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New Lens for Terahertz Radiation

Scatterings image

The proof-of-concept THz lens consists of a stack of stainless-steel plates that have been sculpted into a plano-concave geometry. [Image: Mittleman lab/Brown University]

Optical scientists and the optical industry at large are continually on the prowl for off-the-shelf components to control terahertz (THz) radiation—a frequency band that holds great promise in applications ranging from imaging to communications. A team at Brown University, USA, led by OSA Senior Member Rajind Mendis and OSA Fellow Daniel Mittleman, has unveiled a novel approach to creating those components using artificial dielectrics (Sci. Reports, doi: 10.1038/srep23023). The team has already created a proof-of-concept lens for focusing THz radiation, and believes that the same techniques could be pressed into service to create a range of other THz devices.

Stacked planar waveguides

Artificial dielectrics are man-made materials engineered to have specific properties of natural dielectrics, such as refractive index, with the specific values determined by device architecture and geometry. Such media can be developed and shaped to have a refractive index of less than one (that is, less than the index of empty space). Moreover, previous work both by the Brown scientists and others suggested that the use of artificial dielectrics comprising parallel-plate waveguides offered a promising route for controlling THz radiation, without the need for the intricately engineered subwavelength components present in other metamaterials.

The team led by Mendis and Mittleman created its THz-focusing lens using a stack of 32 stainless-steel plates—each 100 microns thick, and separated by a 1-mm airspace—that are sculpted to create a lens shape. Interestingly, because the stacked artificial dielectric has a refractive index below one, the shape of the lens is plano-concave, rather than the convex shape common in focusing lenses from natural dielectrics. The parallel-plate geometry means that the waveguides that constitute the lens act on the lowest-order transverse electric mode of the radiation, the electric field of which is oriented parallel to the plates.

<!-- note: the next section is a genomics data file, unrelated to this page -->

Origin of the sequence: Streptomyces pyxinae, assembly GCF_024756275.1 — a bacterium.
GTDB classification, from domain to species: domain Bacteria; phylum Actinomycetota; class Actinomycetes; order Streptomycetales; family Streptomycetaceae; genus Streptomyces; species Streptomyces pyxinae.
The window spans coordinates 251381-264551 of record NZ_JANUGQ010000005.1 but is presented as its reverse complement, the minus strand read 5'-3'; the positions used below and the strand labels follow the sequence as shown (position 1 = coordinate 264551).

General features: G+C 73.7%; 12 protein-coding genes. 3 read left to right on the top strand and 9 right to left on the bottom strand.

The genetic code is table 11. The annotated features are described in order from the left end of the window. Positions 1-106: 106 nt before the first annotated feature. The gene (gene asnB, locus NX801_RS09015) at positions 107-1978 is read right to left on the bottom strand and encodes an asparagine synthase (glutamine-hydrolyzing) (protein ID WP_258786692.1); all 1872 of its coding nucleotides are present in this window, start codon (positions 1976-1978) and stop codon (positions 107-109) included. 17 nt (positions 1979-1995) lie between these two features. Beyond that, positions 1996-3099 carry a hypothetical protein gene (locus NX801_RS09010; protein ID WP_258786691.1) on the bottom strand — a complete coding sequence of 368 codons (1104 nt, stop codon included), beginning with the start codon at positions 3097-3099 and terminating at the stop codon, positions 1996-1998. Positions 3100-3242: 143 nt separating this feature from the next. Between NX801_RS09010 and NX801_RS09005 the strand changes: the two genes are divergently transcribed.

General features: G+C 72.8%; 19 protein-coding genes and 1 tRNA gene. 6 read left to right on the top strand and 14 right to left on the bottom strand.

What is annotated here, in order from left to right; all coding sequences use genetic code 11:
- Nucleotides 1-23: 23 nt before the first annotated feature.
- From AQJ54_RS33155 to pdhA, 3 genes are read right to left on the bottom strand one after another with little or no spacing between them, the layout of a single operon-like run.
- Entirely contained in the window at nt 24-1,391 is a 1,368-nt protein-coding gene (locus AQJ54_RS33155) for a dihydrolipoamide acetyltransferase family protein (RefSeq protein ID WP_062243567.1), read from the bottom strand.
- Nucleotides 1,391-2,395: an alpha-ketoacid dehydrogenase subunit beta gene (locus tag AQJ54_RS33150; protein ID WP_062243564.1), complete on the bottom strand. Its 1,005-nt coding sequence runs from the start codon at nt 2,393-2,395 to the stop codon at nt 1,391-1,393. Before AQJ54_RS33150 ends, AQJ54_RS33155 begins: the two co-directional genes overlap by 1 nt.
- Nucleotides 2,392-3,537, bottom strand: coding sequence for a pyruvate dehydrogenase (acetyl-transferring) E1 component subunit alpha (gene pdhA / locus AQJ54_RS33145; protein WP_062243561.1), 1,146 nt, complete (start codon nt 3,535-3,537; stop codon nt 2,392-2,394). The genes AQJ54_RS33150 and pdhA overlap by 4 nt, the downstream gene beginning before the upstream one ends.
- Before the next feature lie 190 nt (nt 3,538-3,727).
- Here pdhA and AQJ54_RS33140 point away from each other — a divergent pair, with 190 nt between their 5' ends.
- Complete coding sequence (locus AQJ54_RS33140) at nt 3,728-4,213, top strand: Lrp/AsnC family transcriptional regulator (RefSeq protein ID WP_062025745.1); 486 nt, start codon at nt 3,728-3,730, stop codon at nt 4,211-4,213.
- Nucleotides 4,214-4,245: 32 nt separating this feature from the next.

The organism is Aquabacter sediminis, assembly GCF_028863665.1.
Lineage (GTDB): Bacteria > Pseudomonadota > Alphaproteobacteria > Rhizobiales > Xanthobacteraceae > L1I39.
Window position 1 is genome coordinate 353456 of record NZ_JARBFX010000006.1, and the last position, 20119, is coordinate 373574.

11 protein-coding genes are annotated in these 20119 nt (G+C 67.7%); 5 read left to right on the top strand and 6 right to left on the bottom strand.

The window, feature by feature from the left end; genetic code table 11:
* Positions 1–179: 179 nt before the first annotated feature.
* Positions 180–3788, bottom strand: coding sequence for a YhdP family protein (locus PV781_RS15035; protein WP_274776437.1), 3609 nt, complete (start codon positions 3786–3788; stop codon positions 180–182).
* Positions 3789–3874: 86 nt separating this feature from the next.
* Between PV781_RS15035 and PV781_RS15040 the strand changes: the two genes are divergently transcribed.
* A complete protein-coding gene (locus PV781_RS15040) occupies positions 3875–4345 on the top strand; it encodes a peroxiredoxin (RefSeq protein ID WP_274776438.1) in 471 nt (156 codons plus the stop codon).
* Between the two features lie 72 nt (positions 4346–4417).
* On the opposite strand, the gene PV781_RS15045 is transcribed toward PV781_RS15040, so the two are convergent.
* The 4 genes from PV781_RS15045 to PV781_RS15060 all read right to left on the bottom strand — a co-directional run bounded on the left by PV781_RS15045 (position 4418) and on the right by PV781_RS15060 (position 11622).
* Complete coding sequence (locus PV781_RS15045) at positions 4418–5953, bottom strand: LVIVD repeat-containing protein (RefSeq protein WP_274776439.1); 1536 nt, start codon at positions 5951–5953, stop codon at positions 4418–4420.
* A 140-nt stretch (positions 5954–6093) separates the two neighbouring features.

Strong transmission performance

Using this device design, the team was able to focus a 2-cm-diameter beam, at a frequency of 0.17 THz, down to a spot size of 4 mm. The lens transmitted more than 80 percent of the incident radiation, a performance considerably better than that of silicon lenses and roughly equal to that of Teflon lenses. And the team’s modeling showed that the performance and properties of the artificial-dielectric lens can be tuned to specific THz wavelengths by varying the spacing between the plates. That points to a level of potential versatility that could prove useful, according to team leader Mittleman, in applications such as multispectral imaging.

Mittleman noted in a press release that the work is particularly important in the THz field because “there aren’t a lot of off the shelf components yet” in that market. “As much as anything else, this paper proves that the technology is feasible,” he said. “Now we can go and make devices that are totally new in the terahertz world.”

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